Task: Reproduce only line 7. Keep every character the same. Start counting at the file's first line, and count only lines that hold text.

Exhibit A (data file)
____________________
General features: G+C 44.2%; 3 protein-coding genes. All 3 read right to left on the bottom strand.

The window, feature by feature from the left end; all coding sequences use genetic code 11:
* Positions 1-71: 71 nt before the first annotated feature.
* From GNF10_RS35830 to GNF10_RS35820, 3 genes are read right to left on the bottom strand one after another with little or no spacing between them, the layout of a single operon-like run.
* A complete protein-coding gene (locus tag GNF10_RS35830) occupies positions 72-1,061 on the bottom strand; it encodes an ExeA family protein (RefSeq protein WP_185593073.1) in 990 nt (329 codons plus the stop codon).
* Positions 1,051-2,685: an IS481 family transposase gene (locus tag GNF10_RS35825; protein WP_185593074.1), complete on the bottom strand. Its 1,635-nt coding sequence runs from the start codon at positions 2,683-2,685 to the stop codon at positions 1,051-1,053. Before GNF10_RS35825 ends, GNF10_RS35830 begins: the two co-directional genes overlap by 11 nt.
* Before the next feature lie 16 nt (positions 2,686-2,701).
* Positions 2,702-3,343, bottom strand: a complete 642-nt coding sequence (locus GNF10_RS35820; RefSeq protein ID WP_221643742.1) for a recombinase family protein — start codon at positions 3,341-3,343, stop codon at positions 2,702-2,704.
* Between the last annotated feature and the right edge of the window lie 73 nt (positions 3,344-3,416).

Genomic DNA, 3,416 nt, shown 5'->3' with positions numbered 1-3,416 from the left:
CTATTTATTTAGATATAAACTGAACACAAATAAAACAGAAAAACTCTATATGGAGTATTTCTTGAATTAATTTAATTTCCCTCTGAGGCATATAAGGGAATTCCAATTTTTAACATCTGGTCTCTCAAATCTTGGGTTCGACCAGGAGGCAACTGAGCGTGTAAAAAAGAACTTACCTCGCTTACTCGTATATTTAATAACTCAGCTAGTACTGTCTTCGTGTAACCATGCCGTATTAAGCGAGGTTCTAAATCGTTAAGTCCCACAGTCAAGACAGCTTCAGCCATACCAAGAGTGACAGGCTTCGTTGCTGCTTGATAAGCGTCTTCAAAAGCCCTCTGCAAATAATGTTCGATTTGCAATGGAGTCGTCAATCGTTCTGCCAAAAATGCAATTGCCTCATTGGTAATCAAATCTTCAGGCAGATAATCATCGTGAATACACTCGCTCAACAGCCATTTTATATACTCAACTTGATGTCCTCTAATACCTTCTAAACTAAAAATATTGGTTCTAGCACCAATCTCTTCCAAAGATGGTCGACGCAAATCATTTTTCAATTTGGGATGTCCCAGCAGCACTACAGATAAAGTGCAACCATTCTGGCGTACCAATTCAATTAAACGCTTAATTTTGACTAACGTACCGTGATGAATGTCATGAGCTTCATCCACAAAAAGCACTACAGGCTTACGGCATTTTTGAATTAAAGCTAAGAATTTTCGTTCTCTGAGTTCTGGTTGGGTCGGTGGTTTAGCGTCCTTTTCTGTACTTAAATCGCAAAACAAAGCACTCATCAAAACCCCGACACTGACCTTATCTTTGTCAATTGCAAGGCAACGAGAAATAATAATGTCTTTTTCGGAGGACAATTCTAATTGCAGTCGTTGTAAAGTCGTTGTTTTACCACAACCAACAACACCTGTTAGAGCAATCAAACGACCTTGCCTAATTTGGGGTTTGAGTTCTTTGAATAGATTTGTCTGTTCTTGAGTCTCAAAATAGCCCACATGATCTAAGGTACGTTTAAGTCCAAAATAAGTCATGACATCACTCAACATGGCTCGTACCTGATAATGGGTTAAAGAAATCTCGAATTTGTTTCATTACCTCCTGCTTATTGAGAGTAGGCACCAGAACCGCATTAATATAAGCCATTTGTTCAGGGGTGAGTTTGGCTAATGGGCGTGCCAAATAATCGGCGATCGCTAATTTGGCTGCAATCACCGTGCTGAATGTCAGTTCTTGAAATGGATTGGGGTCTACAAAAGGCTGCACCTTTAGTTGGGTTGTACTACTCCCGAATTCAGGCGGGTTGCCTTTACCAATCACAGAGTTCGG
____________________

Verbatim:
* Before the next feature lie 16 nt (positions 2,686-2,701).